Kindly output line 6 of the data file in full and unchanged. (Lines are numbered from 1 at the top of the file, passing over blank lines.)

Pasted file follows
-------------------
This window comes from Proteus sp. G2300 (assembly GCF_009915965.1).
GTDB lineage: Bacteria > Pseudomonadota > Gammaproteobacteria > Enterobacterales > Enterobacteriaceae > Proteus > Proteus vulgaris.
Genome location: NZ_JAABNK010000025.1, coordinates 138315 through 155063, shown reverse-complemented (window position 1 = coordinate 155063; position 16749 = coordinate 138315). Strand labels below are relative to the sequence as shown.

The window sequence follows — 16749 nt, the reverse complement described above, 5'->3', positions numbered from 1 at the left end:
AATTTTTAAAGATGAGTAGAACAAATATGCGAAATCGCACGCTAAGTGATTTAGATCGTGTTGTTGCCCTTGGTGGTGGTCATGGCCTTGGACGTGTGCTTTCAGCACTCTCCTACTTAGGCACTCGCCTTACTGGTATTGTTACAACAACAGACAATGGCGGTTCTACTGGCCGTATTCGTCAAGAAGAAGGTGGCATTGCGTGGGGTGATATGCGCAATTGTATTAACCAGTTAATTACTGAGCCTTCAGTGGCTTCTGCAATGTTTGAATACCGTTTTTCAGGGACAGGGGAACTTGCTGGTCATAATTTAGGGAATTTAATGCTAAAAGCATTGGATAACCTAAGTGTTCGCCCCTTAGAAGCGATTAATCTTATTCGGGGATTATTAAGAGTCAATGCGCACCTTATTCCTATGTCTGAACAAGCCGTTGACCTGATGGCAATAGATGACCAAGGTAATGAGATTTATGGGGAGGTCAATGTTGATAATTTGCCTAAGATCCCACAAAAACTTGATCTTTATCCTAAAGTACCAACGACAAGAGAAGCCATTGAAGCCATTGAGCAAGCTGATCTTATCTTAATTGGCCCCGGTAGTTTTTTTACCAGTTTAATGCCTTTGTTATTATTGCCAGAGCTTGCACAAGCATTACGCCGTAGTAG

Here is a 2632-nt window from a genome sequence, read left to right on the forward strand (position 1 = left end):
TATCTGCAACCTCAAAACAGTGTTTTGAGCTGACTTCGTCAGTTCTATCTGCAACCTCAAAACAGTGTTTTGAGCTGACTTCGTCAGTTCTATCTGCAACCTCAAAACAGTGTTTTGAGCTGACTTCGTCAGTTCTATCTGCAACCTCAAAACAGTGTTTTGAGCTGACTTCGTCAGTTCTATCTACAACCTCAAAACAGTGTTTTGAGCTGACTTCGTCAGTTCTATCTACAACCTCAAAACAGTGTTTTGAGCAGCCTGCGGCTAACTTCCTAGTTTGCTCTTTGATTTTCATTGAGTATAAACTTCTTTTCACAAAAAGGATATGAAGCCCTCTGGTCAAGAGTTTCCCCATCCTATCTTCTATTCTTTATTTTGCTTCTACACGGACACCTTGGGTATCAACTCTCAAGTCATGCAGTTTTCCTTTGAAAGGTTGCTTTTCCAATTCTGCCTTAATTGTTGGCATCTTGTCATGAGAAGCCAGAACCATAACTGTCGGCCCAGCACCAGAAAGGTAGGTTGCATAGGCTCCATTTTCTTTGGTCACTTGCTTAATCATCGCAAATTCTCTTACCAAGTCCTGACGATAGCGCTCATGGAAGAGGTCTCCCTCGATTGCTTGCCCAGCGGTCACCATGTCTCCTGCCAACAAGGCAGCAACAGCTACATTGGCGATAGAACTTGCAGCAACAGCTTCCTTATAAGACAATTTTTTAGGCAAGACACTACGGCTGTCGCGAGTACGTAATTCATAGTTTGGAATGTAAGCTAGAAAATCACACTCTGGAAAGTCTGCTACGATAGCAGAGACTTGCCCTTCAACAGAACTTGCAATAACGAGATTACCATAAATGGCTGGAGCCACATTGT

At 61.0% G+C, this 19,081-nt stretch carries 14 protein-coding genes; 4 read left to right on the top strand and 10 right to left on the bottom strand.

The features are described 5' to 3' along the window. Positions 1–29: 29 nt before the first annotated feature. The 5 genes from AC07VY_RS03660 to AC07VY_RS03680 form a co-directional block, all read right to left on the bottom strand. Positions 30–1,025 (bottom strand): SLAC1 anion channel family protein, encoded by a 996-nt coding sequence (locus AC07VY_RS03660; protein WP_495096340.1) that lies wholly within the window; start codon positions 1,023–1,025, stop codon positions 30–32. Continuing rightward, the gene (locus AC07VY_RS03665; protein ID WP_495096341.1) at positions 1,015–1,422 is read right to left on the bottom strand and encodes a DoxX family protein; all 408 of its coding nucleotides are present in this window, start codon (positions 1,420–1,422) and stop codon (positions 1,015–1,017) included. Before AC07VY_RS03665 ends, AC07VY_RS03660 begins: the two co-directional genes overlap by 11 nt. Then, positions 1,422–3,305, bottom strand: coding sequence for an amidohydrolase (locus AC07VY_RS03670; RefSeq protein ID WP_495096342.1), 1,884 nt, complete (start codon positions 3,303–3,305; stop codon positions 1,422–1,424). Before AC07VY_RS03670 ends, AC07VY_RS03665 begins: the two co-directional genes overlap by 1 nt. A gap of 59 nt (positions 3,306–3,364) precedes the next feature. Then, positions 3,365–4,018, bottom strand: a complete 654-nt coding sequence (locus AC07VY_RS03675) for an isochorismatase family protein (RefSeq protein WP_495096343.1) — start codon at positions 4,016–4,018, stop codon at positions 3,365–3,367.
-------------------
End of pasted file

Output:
Here is a 2632-nt window from a genome sequence, read left to right on the forward strand (position 1 = left end):